Food was all fine, some even quite tasty. Portions huge (easily should have shared a few things) and service frazzled but nice.

Brasserie 4- A
On very cute Main Street Brasserie 4 is casual & fun. You can choose your wine from a rack a la retail style. The menu is bistro style French (yummy escargot) and uses local/seasonal ingredients a lot. Sauces were plate lick able. Salad portions were huge, easily sharable. All was good and we had a great time here.

Clarette's- B+
Everyone told us this was the place to go for a greasy spoon breakfast and they weren't kidding. I expected Alice to pour our coffee while mentioning something about grits and that's just about what we got. Although the service was sloooowwwww the food was good in that diner type of way. They offer crispy hashbrowns either covered (melted cheddar and bacon) or smothered (sausage gravy) 'nough said. And our part time vegetarians found lots of options too. And it's cheap!

Colville Street Patisserie- A
Dayne and I had been before but got there too late and were left with not much to choose from in the case. This time we arrived around 10am on Sunday and the cases were loaded with delicious bakery items. Cinnamon rolls, Pan au Chocolate, Croissants, Financiers, Quiches, even gelato. All was absolutely scrumptious!

Miner Burger (Union Gap/Yakima)- B (only because it feels guilty to love it)
Matt had fond memories of eating at Miner Burger in Union Gap as a kid so we headed in for a burger on our drive home. Holy hell! Burgers are smash patties and thin but as round as a damn dinner plate! Crispy onion rings! Huge thick milkshakes! And about 20+ different condiments. We ate and then we all swore we wouldn't eat again for a week, and then maybe just a salad!


Cocktails-

Marcy's- B
We tried to go to the bar at Whitehouse Crawford but they were packed to the gills. The hostess suggested Marcy's and gave us directions. As soon as we pulled up I recognized it from the (now defunct) Luscious by Nature restaurant.
Super friendly staff, serviceable cocktails. Most had the life shaken out of them but turned out fine (even a super shaken Manhattan!) You might want to stay away from the Old Fashion however, it was "Nicole Brown Simpson'd to death" (insert wildly stabbing/muddling movements here).
Jen was thirsty!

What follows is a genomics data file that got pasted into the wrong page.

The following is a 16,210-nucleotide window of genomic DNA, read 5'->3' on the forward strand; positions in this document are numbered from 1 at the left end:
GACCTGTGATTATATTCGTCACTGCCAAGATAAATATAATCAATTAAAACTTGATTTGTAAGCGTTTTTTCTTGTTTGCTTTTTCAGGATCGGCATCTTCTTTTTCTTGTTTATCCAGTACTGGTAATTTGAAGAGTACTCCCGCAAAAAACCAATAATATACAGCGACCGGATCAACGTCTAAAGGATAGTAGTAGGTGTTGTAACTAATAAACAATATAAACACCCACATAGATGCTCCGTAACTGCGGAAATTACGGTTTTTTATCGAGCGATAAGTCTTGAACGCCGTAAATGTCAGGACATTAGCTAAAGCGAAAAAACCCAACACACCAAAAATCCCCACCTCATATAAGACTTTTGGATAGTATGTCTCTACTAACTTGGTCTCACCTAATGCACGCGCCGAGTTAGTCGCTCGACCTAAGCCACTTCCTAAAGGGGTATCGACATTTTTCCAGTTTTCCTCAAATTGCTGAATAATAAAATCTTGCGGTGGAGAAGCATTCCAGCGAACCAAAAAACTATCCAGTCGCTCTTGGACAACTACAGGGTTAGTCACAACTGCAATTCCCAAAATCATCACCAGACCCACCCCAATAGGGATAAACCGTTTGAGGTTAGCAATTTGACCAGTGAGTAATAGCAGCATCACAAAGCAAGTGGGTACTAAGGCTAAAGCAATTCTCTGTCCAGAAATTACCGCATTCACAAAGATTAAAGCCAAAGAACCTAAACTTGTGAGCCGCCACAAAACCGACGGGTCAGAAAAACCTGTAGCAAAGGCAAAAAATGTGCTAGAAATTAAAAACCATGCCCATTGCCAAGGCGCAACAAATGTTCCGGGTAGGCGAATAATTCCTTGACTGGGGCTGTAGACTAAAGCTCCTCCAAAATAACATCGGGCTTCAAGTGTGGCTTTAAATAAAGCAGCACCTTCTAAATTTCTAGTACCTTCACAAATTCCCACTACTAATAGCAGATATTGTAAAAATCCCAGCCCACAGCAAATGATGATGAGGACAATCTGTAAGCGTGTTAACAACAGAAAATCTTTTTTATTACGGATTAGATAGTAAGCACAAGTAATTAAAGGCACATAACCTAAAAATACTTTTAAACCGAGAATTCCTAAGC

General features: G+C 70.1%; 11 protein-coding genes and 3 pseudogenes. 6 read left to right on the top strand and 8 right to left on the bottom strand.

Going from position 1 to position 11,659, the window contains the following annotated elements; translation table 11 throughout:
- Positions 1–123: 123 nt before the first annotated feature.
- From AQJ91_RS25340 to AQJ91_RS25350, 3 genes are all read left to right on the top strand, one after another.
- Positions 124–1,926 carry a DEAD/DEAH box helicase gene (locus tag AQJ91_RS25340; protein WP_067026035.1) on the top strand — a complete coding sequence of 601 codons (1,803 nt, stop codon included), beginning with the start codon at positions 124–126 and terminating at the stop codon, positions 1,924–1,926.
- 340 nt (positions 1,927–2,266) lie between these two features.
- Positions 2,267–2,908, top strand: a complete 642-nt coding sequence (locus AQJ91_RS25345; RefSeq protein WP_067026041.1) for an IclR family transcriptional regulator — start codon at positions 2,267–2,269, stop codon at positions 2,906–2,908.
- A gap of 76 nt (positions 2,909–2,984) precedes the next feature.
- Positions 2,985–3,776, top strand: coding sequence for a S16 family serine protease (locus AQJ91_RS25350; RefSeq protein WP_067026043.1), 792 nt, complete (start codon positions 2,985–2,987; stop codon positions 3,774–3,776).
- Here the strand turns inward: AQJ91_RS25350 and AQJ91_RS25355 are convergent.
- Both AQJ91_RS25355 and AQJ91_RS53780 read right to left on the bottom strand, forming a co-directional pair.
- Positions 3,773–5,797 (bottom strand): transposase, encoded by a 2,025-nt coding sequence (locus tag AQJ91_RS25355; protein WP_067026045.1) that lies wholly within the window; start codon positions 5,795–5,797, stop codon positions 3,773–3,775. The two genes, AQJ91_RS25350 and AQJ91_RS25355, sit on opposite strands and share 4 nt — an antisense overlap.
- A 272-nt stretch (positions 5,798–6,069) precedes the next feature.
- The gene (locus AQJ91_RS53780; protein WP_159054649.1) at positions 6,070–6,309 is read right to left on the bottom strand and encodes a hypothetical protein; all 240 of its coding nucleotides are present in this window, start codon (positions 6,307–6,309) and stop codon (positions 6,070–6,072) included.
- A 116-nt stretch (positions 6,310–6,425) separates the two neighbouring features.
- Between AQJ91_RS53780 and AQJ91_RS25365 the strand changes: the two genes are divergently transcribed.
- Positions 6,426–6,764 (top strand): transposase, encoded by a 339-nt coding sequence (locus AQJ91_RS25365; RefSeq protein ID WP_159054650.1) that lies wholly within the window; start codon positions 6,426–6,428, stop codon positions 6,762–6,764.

The Marcus Whitman- B
After a tough day of wine tasting and driving around trying to get a damn cocktail (see next entry) we finally were welcomed to the Vineyard Lounge at this very pretty historic hotel. We grabbed a table by the fireplace, moved chairs around and ordered a bunch of things not on the menu. Our waitress smiled and returned quickly with our drinks. Ahhhhhh! Again, shaking seems to be a thing in Walla Walla but the drinks were fine and it was nice to be able to sit in the comfortable room and order as many as we wanted...

Jimgermanbar -D (only because I know others who have enjoyed it, & it stands for "Dead to me")
Not in Walla Walla but in cute Waitsburg, this bar had been recommended by many friends. So after a nice day of wine and then cheese we made our way to Waitsburg for promised delicious cocktails. I had even called, said we'd be in around 5- a party of 6. We arrived at 5:30 with confusion to if we had a reservation or not (I had not been offered one). Finally we were seated at the communal table in the next door private room. It was gorgeous! And we were happy with the menu and our first round of cocktails.
And then... we ordered round two. Nothing crazy. Martini's, Manhattan's, Smoky Vesper. We were told that shots and beers would be up first as it was getting busy. One person changed to a beer. Server leaves. Comes back 5 mins later with a beer. Leaves again. And then...
Appears with our tab and informs us that they are busy, they have a group of 20 who just called and are on their way in. They won't be able to make our drinks and in fact need us to pay and leave. Oh, but they comped us some olives and almonds.
Holy Hell!!! I'm not going to continue to report on what we discussed all evening...

When we were happy...


And something else...

Imbibe Wine Tours - We didn't do this but we saw them at Longshadows set up with a picnic table and having a nice lunch in the sun. How cool is this stretch Checker Aerobus? Turns out they are friends of Elisabeth, check out their site if you are interested in a tour.
Great weekend! Photos here

Sunday, April 17, 2011

Walla Walla Wine Report

Last weekend we headed east to Walla Walla with friends Jen, Matt, Elisabeth and Gary to relax and do a little wine tasting. The catalyst of the excursion was the Cayuse Spring Release Party. I had been on the Cayuse wait list (the only way to buy their wines) for about 5 years before finally being allocated a very small parcel of 3 bottles of futures in 2009. Purchase made I then had to wait until just last weekend to pick them up.


The party was good fun and a chance to taste all the 09's which I'll have a chance to pick up next year. Elisabeth went to school in the area and introduced us to Trevor Dorland the GM of Cayuse who was nice enough to explain the interesting rocky vineyards, very similar to those in Chateauneuf de Pape.Then she introduced us to owner and winemaker Christophe Baron who, while we all sipped on the 09 Bionic Frog, told us about the name and generally charmed us as the French are known to do.

Cayuse Spring Release Party- A+ (based on wine and my years of waiting to attend!)

Here's where else we tasted at in Walla Walla:

Longshadows - A